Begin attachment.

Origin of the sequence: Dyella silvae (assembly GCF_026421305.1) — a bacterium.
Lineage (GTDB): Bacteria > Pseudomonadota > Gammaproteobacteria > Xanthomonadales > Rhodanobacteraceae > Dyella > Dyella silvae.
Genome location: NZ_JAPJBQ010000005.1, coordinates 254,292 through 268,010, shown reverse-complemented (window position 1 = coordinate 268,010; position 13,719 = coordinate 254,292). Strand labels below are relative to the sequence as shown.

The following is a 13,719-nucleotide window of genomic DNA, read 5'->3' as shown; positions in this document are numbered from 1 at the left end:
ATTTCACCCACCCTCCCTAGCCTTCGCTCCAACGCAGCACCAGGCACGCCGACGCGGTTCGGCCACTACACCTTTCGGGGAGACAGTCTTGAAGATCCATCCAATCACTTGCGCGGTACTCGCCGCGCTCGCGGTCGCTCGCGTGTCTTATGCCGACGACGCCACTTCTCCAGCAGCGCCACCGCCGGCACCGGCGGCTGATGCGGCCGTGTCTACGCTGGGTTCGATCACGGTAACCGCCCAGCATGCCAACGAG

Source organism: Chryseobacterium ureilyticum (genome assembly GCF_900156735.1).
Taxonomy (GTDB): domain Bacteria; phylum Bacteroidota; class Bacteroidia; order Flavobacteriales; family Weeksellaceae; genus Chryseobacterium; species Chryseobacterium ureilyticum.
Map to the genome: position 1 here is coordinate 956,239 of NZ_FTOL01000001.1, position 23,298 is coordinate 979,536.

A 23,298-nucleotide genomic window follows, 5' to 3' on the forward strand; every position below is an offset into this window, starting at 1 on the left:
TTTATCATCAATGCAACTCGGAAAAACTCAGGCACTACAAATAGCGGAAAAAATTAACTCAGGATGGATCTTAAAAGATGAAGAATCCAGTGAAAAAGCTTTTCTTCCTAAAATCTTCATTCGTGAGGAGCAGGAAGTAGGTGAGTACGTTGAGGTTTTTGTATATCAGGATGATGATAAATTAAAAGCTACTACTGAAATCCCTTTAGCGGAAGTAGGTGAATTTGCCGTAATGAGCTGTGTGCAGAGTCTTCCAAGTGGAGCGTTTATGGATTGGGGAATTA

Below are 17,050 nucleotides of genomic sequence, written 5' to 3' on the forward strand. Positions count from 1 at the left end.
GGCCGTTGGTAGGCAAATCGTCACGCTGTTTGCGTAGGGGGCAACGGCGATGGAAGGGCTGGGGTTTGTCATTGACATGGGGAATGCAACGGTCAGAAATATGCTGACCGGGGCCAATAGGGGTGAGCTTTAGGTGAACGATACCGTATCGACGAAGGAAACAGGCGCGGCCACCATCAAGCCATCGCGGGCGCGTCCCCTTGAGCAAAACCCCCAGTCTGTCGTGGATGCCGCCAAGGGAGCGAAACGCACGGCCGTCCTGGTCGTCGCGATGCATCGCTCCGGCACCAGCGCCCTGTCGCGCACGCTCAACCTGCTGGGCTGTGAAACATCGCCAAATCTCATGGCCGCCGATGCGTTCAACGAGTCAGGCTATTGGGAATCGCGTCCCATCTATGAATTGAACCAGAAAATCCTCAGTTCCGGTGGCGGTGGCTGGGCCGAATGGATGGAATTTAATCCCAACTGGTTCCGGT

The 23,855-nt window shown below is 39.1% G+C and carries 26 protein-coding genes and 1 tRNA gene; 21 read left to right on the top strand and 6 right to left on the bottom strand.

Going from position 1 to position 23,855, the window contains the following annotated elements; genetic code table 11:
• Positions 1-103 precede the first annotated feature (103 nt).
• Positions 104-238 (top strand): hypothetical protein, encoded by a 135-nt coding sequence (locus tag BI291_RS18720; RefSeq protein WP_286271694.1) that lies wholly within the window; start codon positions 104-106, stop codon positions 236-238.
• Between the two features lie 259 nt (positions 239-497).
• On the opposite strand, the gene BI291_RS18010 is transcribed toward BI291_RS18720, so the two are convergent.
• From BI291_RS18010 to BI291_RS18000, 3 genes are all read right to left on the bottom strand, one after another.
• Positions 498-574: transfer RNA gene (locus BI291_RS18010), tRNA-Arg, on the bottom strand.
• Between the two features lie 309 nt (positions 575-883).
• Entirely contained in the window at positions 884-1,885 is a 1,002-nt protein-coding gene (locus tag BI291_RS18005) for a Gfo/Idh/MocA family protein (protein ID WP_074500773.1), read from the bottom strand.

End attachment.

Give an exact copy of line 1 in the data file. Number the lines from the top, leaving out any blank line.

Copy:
Origin of the sequence: Dyella silvae (assembly GCF_026421305.1) — a bacterium.